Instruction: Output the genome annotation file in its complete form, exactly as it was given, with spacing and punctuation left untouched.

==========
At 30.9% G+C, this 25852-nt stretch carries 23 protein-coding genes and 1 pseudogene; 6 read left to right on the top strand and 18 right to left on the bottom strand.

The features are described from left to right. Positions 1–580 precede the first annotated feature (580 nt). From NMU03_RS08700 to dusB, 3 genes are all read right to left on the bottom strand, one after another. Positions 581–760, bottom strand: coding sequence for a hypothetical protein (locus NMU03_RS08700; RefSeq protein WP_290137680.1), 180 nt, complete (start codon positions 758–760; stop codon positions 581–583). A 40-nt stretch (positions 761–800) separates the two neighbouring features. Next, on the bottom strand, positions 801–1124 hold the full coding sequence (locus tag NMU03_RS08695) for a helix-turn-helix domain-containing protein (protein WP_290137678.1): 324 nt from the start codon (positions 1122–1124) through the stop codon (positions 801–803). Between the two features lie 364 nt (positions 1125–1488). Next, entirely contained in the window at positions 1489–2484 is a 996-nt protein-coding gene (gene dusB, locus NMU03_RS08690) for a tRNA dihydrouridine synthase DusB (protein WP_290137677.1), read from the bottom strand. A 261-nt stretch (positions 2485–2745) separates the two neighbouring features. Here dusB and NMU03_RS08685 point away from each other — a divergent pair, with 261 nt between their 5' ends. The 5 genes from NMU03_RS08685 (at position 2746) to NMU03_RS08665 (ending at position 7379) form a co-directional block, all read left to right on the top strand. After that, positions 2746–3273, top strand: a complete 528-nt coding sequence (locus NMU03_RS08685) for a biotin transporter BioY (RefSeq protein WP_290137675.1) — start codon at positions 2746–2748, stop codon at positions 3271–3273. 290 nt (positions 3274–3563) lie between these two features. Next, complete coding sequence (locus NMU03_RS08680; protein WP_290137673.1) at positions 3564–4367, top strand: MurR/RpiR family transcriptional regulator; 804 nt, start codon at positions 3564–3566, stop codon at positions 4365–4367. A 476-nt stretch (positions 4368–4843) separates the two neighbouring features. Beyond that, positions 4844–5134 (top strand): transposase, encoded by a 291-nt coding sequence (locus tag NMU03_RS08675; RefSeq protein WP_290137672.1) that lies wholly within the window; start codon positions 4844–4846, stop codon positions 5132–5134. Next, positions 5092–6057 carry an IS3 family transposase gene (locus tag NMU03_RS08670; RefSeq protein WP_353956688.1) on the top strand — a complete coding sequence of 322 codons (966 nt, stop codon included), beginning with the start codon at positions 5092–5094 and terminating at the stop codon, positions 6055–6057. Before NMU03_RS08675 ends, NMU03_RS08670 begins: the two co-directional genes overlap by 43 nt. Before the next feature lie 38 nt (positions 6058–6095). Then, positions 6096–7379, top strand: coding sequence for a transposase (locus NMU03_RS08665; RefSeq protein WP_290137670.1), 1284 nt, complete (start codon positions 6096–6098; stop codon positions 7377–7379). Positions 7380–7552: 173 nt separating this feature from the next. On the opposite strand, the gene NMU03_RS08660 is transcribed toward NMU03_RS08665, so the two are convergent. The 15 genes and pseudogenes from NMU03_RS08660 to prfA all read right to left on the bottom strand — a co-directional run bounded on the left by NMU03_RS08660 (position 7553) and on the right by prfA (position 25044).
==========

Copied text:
At 30.9% G+C, this 25852-nt stretch carries 23 protein-coding genes and 1 pseudogene; 6 read left to right on the top strand and 18 right to left on the bottom strand.

The features are described from left to right. Positions 1–580 precede the first annotated feature (580 nt). From NMU03_RS08700 to dusB, 3 genes are all read right to left on the bottom strand, one after another. Positions 581–760, bottom strand: coding sequence for a hypothetical protein (locus NMU03_RS08700; RefSeq protein WP_290137680.1), 180 nt, complete (start codon positions 758–760; stop codon positions 581–583). A 40-nt stretch (positions 761–800) separates the two neighbouring features. Next, on the bottom strand, positions 801–1124 hold the full coding sequence (locus tag NMU03_RS08695) for a helix-turn-helix domain-containing protein (protein WP_290137678.1): 324 nt from the start codon (positions 1122–1124) through the stop codon (positions 801–803). Between the two features lie 364 nt (positions 1125–1488). Next, entirely contained in the window at positions 1489–2484 is a 996-nt protein-coding gene (gene dusB, locus NMU03_RS08690) for a tRNA dihydrouridine synthase DusB (protein WP_290137677.1), read from the bottom strand. A 261-nt stretch (positions 2485–2745) separates the two neighbouring features. Here dusB and NMU03_RS08685 point away from each other — a divergent pair, with 261 nt between their 5' ends. The 5 genes from NMU03_RS08685 (at position 2746) to NMU03_RS08665 (ending at position 7379) form a co-directional block, all read left to right on the top strand. After that, positions 2746–3273, top strand: a complete 528-nt coding sequence (locus NMU03_RS08685) for a biotin transporter BioY (RefSeq protein WP_290137675.1) — start codon at positions 2746–2748, stop codon at positions 3271–3273. 290 nt (positions 3274–3563) lie between these two features. Next, complete coding sequence (locus NMU03_RS08680; protein WP_290137673.1) at positions 3564–4367, top strand: MurR/RpiR family transcriptional regulator; 804 nt, start codon at positions 3564–3566, stop codon at positions 4365–4367. A 476-nt stretch (positions 4368–4843) separates the two neighbouring features. Beyond that, positions 4844–5134 (top strand): transposase, encoded by a 291-nt coding sequence (locus tag NMU03_RS08675; RefSeq protein WP_290137672.1) that lies wholly within the window; start codon positions 4844–4846, stop codon positions 5132–5134. Next, positions 5092–6057 carry an IS3 family transposase gene (locus tag NMU03_RS08670; RefSeq protein WP_353956688.1) on the top strand — a complete coding sequence of 322 codons (966 nt, stop codon included), beginning with the start codon at positions 5092–5094 and terminating at the stop codon, positions 6055–6057. Before NMU03_RS08675 ends, NMU03_RS08670 begins: the two co-directional genes overlap by 43 nt. Before the next feature lie 38 nt (positions 6058–6095). Then, positions 6096–7379, top strand: coding sequence for a transposase (locus NMU03_RS08665; RefSeq protein WP_290137670.1), 1284 nt, complete (start codon positions 6096–6098; stop codon positions 7377–7379). Positions 7380–7552: 173 nt separating this feature from the next. On the opposite strand, the gene NMU03_RS08660 is transcribed toward NMU03_RS08665, so the two are convergent. The 15 genes and pseudogenes from NMU03_RS08660 to prfA all read right to left on the bottom strand — a co-directional run bounded on the left by NMU03_RS08660 (position 7553) and on the right by prfA (position 25044).